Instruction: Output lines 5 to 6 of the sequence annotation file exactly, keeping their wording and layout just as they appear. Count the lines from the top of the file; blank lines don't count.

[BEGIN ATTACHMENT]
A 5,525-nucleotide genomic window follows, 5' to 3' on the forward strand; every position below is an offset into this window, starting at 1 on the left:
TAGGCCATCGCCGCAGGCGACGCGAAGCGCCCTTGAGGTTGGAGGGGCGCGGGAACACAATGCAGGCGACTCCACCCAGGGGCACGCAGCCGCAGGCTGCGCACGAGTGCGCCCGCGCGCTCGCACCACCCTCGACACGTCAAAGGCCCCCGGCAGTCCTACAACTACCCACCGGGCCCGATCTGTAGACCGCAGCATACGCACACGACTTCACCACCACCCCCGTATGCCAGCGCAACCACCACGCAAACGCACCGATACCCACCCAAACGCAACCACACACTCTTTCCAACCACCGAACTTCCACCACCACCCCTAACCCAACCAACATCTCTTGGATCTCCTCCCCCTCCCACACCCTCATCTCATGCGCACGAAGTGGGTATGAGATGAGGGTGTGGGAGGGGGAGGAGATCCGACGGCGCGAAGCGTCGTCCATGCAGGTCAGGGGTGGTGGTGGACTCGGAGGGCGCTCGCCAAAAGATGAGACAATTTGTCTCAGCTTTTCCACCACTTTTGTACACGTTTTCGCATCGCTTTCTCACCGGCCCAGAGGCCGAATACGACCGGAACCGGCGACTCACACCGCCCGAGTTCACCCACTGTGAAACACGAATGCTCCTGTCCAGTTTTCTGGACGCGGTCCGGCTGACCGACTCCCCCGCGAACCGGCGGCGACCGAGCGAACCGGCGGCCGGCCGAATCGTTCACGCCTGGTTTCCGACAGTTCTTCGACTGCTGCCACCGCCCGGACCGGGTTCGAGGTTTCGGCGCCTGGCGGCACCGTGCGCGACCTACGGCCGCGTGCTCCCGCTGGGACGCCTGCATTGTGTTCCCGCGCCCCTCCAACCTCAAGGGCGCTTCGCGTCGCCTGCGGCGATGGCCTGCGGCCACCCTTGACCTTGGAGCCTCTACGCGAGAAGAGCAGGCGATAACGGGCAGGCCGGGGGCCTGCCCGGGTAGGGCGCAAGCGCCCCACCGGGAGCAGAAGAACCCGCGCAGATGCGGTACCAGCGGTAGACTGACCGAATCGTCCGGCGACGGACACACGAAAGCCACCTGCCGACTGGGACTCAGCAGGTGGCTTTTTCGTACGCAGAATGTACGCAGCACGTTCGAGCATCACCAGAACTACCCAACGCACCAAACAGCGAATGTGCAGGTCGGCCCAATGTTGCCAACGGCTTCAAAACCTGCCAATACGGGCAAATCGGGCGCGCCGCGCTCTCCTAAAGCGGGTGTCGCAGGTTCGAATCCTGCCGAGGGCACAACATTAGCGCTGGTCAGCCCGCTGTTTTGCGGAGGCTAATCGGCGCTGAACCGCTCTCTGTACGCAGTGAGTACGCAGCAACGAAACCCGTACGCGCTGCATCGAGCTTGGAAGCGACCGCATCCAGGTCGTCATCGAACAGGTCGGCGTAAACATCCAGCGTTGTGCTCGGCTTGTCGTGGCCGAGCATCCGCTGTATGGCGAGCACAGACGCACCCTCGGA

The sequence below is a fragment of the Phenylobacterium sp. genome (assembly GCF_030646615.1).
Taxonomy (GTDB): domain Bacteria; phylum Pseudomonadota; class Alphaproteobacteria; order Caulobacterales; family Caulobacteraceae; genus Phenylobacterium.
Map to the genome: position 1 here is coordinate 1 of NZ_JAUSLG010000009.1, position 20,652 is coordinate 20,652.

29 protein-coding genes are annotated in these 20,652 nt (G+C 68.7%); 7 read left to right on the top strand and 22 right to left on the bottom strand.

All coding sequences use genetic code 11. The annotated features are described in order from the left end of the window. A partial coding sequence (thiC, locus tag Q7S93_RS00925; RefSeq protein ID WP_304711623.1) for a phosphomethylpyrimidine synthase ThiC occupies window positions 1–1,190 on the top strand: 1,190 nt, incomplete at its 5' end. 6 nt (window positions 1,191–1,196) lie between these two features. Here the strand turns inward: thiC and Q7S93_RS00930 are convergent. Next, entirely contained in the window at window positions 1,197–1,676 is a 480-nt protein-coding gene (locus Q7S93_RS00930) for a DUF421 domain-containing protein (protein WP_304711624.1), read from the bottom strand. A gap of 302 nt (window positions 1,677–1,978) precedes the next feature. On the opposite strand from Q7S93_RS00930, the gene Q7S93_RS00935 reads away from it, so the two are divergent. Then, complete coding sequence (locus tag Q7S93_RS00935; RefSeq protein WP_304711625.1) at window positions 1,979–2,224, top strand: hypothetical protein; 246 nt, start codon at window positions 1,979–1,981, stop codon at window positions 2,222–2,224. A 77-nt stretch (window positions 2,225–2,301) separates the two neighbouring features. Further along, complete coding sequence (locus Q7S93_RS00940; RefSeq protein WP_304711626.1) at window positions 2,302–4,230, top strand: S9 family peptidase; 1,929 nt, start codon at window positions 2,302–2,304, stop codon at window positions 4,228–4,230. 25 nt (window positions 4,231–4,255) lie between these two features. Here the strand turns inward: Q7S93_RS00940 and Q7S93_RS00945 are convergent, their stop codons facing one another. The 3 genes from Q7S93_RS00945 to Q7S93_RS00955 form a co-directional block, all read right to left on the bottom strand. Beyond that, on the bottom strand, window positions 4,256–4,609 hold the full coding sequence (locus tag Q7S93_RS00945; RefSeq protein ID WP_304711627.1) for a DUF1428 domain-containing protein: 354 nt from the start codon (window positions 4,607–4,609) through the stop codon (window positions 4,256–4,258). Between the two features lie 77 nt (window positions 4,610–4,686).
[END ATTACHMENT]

Map to the genome: position 1 here is coordinate 1 of NZ_JAUSLG010000009.1, position 20,652 is coordinate 20,652.

29 protein-coding genes are annotated in these 20,652 nt (G+C 68.7%); 7 read left to right on the top strand and 22 right to left on the bottom strand.